The tourists used to find such art in, for instance, the monastery of Mar Musa al-Habashi (“Saint Moses the Abyssinian”), a wonderful elaboration of square-turreted masonry crooked into the hills, fifty miles north of Damascus. The ruin of it was meticulously restored — the roofs replaced; missing stonework patched with exactly matching stone-cutting methods; ancient frescoes patiently cleaned of coverings and reset in the traditional plaster; and all conscientiously recorded in modern scholarly form by Jesuits from Aleppo, led by the Italian archaeologist and priest Paolo Dall’Oglio. They made it into a retreat for “Christian-Muslim dialogue.” (A dialogue that had left off in the nineteenth century, when the paintings were whitewashed over, and the old Syrian monks fled, in deference to local Islamic sensibilities.)

A fine art historian, Erica Cruikshank Dodd, and her team, wrote a handbook of the history of Syrian Christian painting from the remains still traceable in that monastery — reflecting styles marrying Greek and Oriental traditions together, reaching back long before the Crusades. (Huge compositions such as the Last Judgement on the west wall of the monastic chapel have the quality of unfolding, as if from a grandiloquent Chinese ancestral scroll.) This work was published by the Pontifical Institute of Mediaeval Studies in Toronto (2001). Robert Mason, an archaeologist with the Royal Ontario Museum, found evidence in the vicinity of its much longer history as a sacred site, going back to Neolithic times. Of course all this was cut off by the war.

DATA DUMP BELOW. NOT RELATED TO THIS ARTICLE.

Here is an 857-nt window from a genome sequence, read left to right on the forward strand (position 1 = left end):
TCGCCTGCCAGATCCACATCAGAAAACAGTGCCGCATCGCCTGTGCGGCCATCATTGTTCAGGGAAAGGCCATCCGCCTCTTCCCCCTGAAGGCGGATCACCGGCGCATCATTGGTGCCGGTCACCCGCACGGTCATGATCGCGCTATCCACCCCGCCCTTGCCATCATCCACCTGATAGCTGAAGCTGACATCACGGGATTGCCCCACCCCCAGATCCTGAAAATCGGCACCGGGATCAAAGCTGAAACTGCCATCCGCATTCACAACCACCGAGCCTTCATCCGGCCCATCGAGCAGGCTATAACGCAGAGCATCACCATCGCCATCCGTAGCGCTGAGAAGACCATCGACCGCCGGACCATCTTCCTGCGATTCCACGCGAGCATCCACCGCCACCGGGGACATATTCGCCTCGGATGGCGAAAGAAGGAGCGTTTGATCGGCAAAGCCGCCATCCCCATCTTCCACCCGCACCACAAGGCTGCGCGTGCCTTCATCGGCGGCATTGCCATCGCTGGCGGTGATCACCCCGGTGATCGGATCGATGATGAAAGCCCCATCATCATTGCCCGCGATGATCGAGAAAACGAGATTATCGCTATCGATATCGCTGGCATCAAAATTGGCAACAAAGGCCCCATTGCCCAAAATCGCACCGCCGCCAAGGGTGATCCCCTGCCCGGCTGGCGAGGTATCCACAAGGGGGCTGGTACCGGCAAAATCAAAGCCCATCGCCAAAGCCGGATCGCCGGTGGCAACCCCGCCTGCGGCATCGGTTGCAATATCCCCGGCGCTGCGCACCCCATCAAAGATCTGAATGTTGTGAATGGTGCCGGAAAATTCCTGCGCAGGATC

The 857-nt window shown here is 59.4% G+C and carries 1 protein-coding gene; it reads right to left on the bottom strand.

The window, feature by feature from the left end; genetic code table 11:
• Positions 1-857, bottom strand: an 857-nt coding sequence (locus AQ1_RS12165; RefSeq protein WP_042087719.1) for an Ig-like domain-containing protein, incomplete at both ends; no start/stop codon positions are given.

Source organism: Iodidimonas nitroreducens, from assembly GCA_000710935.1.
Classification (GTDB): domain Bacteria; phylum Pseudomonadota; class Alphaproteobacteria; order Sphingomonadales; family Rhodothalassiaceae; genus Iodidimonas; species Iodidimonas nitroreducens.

Father Paolo, previously on the enemies list of Bashir Assad for his (rather pointless) peace activism, was captured by the Daish in July 2013, and not heard from after. An eyewitness reported that he was beheaded, and his body thrown into a hole with … many other bodies.

Having glimpsed this Deir Mar Musa myself, I have been eager to hear any news of its fate. The last mention I can find is a Christmas letter from 2013. A certain Sister Houda Fadoul confessed the bitterness, pain, and sadness in her heart, leaving us to guess at specific causes. Previously she had written: “Few of us come to a deep experience of faith other than through a profound depression. Often it seems that men are only capable to open themselves to the Lord through hopelessness and vulnerability of a complete disaster.”

Again, the Christians, in strident opposition to the wisdom of this world, look for good in the uttermost pit of evil, and beg forgiveness for their worst enemies, and seek deliverance from unseen places.

To which end we might pray, to Saint George on his “birthday.” For he is an old centurion, “a man under authority,” now under Christ’s, and thus like the faithful soldier to whom Christ said:

“Go! And as thou hast believed, be it done.”